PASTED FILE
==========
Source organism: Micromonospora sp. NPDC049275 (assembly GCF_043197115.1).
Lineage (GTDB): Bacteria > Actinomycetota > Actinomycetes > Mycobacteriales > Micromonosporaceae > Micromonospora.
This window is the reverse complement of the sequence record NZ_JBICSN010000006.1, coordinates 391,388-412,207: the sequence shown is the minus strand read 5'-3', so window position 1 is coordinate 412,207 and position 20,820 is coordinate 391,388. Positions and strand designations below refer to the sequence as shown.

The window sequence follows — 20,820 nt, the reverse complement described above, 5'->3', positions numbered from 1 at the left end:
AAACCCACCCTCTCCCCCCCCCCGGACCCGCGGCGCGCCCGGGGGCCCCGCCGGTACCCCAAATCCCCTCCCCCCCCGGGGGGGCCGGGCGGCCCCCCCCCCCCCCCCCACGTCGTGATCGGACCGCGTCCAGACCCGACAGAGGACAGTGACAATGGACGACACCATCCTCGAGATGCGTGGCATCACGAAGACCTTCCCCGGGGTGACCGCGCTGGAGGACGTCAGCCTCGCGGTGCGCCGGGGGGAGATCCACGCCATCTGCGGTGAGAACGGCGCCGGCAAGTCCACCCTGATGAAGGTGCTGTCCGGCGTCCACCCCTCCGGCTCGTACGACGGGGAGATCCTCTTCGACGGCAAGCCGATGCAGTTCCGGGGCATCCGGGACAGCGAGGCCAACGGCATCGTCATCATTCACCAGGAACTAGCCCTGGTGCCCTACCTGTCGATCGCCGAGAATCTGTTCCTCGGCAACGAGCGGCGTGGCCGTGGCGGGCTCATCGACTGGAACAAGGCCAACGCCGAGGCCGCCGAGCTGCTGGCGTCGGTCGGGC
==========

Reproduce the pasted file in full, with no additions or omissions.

Source organism: Micromonospora sp. NPDC049275 (assembly GCF_043197115.1).
Lineage (GTDB): Bacteria > Actinomycetota > Actinomycetes > Mycobacteriales > Micromonosporaceae > Micromonospora.
This window is the reverse complement of the sequence record NZ_JBICSN010000006.1, coordinates 391,388-412,207: the sequence shown is the minus strand read 5'-3', so window position 1 is coordinate 412,207 and position 20,820 is coordinate 391,388. Positions and strand designations below refer to the sequence as shown.

The window sequence follows — 20,820 nt, the reverse complement described above, 5'->3', positions numbered from 1 at the left end:
AAACCCACCCTCTCCCCCCCCCCGGACCCGCGGCGCGCCCGGGGGCCCCGCCGGTACCCCAAATCCCCTCCCCCCCCGGGGGGGCCGGGCGGCCCCCCCCCCCCCCCCCACGTCGTGATCGGACCGCGTCCAGACCCGACAGAGGACAGTGACAATGGACGACACCATCCTCGAGATGCGTGGCATCACGAAGACCTTCCCCGGGGTGACCGCGCTGGAGGACGTCAGCCTCGCGGTGCGCCGGGGGGAGATCCACGCCATCTGCGGTGAGAACGGCGCCGGCAAGTCCACCCTGATGAAGGTGCTGTCCGGCGTCCACCCCTCCGGCTCGTACGACGGGGAGATCCTCTTCGACGGCAAGCCGATGCAGTTCCGGGGCATCCGGGACAGCGAGGCCAACGGCATCGTCATCATTCACCAGGAACTAGCCCTGGTGCCCTACCTGTCGATCGCCGAGAATCTGTTCCTCGGCAACGAGCGGCGTGGCCGTGGCGGGCTCATCGACTGGAACAAGGCCAACGCCGAGGCCGCCGAGCTGCTGGCGTCGGTCGGGC